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Factors to Consider When Choosing Health Insurance

Factors to Consider When Choosing Health Insurance

It is important that you obtain health insurance for yourself and your immediate family. Insurance protects you from high health care costs, especially those related to chronic medical conditions or the need for hospital treatment.

You should buy health insurance for the same reason you have car or home insurance: to protect your savings and income. But you also need health insurance to make sure you get high-cost health care when you need it. For hospitals that accept Medicare (which are most hospitals), federal law requires them to evaluate and stabilize anyone who shows up in emergency departments, including women in active labor.

 But aside from evaluation and stabilization in the emergency department, there is no requirement that hospitals provide care for people who cannot afford it. Therefore, the lack of health insurance can end up being a great barrier to receiving care.

How do you get health insurance?

Depending on your age, employment status, and financial situation, there are several ways to obtain health insurance, including:

  • Health insurance provided by the employer. Large companies in the United States must provide affordable health insurance such as employee benefits (or face a penalty), and many small employers also offer coverage for their workers. You may have to pay part of the monthly premium or the cost of health insurance, especially if you add your family to your plan. But most employers that provide health coverage tend to pay the most premiums.
  • Health insurance that you buy yourself. If you are self-employed or for a small business that does not offer health insurance, you will need to purchase it yourself. You can get it through your state's health insurance exchange, or directly from the insurance company, but premium support (to reduce the amount you have to pay for your coverage) and cost-sharing subsidies (to reduce the amount you must pay when you need health care) are only available if you got your coverage through an exchange. (Note that in most areas, there are also plans available that do not comply with the Affordable Care Act, such as short-term health insurance, fixed compensation plans, ministerial plans for sharing health care, direct plans of primary health care, etc. But generally these are never adequate to serve as standalone coverage for an extended period of time).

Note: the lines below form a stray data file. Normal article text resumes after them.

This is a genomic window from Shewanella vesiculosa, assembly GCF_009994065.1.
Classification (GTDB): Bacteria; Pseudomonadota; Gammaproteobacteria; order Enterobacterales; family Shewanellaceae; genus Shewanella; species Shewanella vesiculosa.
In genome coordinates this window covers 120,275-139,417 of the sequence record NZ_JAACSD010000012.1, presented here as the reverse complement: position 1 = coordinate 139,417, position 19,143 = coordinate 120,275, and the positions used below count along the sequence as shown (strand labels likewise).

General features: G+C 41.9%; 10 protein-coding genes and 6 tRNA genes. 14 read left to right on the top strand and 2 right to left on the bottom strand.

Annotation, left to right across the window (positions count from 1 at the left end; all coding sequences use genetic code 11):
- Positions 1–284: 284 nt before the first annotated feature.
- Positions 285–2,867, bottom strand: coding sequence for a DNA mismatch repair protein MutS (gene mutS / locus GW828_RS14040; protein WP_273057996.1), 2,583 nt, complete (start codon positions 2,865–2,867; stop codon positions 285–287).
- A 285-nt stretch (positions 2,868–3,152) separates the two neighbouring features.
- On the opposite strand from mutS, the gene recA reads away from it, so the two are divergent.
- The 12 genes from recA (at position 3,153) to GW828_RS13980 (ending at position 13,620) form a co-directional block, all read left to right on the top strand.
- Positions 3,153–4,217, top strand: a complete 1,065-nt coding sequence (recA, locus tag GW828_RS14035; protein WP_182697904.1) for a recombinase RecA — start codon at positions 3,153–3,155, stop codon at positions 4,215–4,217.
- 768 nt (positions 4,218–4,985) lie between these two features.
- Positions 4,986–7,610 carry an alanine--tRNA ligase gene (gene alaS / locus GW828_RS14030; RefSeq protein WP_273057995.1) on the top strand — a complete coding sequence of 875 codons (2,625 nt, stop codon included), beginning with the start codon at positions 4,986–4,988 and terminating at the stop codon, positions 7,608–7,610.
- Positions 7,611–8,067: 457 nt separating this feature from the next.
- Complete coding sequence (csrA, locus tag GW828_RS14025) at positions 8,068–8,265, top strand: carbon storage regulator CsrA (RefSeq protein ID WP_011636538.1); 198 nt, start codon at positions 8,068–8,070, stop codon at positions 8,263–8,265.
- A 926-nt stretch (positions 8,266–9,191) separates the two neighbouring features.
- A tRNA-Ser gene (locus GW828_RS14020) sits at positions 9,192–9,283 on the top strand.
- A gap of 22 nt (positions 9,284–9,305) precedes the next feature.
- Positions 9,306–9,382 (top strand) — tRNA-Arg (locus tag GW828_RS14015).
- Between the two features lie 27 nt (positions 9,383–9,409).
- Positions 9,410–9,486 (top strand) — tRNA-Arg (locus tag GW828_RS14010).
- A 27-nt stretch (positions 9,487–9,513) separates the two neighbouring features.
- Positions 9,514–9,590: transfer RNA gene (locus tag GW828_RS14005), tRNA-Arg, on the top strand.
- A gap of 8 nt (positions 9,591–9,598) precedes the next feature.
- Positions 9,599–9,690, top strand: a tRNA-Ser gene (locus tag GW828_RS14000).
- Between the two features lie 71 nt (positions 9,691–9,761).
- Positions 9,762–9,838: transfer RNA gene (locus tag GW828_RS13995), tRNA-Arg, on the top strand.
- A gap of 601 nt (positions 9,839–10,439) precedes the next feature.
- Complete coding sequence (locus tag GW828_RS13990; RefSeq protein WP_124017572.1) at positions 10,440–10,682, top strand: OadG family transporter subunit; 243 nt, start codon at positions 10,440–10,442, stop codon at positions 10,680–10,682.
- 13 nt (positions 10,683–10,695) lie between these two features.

• Government-provided health insurance. If you are 65 or older, have a disability, or have low or no income, you may qualify for health insurance provided by the government, such as Medicare or Medicaid. Children, and in some states, pregnant women, qualify for CHIP with family incomes that can extend to the middle class.
  • Depending on the coverage and your circumstances, you may or may not have to pay monthly premiums for government-sponsored health coverage.
If you have insufficient or uninsured health insurance, you will be responsible for paying all your health care bills unless you have access to care at a charity clinic. The Patient Protection and Affordable Care Act (ACA), passed in March 2010, states that most Americans have affordable health insurance.

However, there are some exceptions. Some are caused by design flaws in ACA, including family dysfunction and the fact that premium benefits are set at 400% of the poverty level, resulting in unaffordable coverage for some people with incomes just above that threshold. But some are the result of ACA regulations, court decisions and resistance, including the Medicaid coverage gap that exists in 13 states that have refused to accept federal funding to expand Medicaid (note that two of those states, Oklahoma and Missouri will expand Medicaid in mid-2021, closing gaps. Coverage). 

How to Choose a Health Plan

There are many factors to consider when choosing health insurance. These factors may differ if you choose one of several employer health plan options or purchase your own health insurance.

Do your homework before buying any health insurance! Make sure you know what your health insurance plan will pay ... and what it won't.